LONDON (Reuters) - British Prime Minister Boris Johnson abused his powers by suspending parliament from next week until shortly before Britain is due to leave the European Union, London’s High Court was told on Thursday.
Johnson announced at the end of August that he would suspend parliament from mid-September to mid-October, just before Britain is due to exit the EU on Oct. 31, so the government could announce a new legislative programme.
In a judicial review of that decision, brought by campaigner Gina Miller who defeated the government over another Brexit issue two years ago, the High Court was told parliament had never been suspended for so long in the last 40 years.
Miller’s lawyer, David Pannick, said comments from Johnson showed that an important part of his reasoning for the prorogation, or suspension, was that parliament might say or do something that impeded the government’s Brexit plans.
He cited Johnson’s note to aides on Aug. 16 dismissing the September gathering in the House of Commons as a “rigmarole” and saying he did not see “anything especially shocking” about suspending parliament.
“It breaches the legal principle of parliamentary sovereignty,” Pannick said. “What the prime minister is not entitled to do is to close parliament for five weeks at such a critical time without justification.”
Johnson, who took office in July, has promised to take Britain out of the EU on Oct. 31 with or without a withdrawal agreement.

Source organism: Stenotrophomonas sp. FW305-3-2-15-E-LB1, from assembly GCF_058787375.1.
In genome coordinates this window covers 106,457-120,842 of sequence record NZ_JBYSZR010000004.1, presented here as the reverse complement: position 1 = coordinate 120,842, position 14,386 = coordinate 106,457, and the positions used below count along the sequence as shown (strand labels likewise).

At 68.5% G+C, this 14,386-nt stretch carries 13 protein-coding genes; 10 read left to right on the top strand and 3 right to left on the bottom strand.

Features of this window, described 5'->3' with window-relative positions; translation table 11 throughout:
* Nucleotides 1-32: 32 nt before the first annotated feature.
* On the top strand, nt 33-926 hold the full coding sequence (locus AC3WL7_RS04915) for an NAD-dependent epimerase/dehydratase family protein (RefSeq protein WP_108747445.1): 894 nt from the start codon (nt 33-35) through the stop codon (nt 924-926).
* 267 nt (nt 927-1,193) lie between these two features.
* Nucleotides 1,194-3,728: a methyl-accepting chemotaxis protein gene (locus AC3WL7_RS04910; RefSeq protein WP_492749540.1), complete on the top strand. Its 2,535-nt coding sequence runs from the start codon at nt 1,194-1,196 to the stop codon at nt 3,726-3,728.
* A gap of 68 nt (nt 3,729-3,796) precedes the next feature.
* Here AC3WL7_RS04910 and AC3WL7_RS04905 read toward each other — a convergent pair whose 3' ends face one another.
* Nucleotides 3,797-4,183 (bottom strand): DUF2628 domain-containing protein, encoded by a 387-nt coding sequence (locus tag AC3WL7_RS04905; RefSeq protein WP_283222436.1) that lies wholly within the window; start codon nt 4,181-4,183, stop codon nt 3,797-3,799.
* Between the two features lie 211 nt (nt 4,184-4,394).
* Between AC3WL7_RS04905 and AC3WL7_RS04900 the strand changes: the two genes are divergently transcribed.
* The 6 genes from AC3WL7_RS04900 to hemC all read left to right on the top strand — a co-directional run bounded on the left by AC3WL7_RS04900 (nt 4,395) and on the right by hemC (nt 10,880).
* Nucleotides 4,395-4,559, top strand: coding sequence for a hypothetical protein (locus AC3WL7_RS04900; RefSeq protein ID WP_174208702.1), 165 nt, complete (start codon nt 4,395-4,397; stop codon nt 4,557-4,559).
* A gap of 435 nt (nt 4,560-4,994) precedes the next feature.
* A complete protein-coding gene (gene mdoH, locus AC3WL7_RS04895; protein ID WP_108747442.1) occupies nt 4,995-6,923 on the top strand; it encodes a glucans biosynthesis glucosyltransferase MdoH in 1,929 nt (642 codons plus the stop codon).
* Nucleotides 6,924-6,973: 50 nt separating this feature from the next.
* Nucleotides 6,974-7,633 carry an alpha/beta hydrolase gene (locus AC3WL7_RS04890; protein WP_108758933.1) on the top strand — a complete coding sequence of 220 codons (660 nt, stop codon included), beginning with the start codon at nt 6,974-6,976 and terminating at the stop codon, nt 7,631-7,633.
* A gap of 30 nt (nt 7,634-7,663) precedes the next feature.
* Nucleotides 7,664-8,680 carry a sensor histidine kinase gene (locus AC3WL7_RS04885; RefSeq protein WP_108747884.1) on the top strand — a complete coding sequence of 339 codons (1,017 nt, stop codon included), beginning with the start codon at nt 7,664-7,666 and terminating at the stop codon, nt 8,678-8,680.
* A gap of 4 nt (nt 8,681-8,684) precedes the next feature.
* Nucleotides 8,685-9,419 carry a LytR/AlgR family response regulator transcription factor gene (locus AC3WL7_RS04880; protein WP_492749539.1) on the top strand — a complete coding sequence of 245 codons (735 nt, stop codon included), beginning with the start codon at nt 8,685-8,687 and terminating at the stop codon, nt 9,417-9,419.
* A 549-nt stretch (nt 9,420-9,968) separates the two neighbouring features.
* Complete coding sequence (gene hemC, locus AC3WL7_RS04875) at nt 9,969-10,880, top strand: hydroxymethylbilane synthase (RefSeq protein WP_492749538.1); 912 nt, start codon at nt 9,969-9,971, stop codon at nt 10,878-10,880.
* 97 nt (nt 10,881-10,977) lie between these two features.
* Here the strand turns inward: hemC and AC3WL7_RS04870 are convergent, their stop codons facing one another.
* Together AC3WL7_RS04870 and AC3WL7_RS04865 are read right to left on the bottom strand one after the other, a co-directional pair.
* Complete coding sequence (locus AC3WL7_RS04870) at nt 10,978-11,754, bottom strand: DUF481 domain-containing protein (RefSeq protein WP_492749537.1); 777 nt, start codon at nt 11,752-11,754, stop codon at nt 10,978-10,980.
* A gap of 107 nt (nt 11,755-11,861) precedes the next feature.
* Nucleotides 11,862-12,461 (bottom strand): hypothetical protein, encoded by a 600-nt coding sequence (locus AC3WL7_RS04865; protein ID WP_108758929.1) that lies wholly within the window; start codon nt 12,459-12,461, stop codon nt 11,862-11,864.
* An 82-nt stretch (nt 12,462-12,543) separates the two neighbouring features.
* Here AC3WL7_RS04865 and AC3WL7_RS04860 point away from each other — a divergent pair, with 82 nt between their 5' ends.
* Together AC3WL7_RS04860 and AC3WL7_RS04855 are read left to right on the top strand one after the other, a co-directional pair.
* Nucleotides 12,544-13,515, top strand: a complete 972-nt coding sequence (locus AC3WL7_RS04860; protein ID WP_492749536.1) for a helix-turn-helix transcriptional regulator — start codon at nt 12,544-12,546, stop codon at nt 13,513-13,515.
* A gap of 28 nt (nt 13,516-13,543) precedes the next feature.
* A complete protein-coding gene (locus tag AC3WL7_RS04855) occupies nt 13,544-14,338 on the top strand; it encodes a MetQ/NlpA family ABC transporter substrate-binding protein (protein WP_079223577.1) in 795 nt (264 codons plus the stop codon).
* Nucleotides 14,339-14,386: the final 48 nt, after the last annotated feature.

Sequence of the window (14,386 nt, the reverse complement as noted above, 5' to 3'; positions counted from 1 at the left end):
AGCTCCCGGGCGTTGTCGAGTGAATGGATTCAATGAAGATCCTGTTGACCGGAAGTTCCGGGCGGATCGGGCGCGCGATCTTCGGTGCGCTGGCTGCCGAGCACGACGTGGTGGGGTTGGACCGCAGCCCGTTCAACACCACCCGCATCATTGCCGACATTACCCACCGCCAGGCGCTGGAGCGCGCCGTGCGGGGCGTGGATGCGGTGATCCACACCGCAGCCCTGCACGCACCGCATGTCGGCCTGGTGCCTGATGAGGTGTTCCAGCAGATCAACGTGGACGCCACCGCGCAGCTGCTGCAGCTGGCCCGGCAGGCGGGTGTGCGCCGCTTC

The legal challenge has lost some of its impact after lawmakers voted this week to force Johnson to seek a three-month delay to Brexit rather than leaving without an agreement on Oct. 31, and there could soon be a general election.
James Eadie, the government lawyer, said the question of suspension was “inherently and fundamentally” political and not a matter for the courts.
He said Pannick’s central argument was that lawmakers would not be able to legislate over a no-deal Brexit but that events of the last days “indicate that that is just untenable” and rendered the proceedings “slightly pointless”.
Ian Burnett, the Lord Chief Justice of England and Wales, said he and two other senior judges would aim to give their verdict at 0900 GMT on Friday.
The ruling is likely to be appealed to the Supreme Court, Britain’s highest judicial body, which has pencilled in Sept. 17 to hear the case.
Pannick said the case was not about whether Britain should leave the EU or on what terms, nor was it a criticism of Queen Elizabeth, who agreed to the government’s request for a suspension.
He said Johnson’s case was that there was no precedence for such legal action.
“Our response is that there is no precedence because no prime minister in modern history has abused his power” to advise the queen to suspend parliament for so long, he added.
Miller, who mounted a successful legal challenge to former Prime Minister Theresa May’s government over its authority to leave the EU without a vote in parliament, is being backed by former Conservative Prime Minister John Major and Shami Chakrabarti, the opposition Labour Party’s top legal adviser.
On Wednesday, a Scottish court hearing a similar case ruled that Johnson’s decision was not one for judges to decide. A similar legal challenge in Northern Ireland will also be heard on Friday.
Editing by Andrew MacAskill, Stephen Addison and Frances Kerry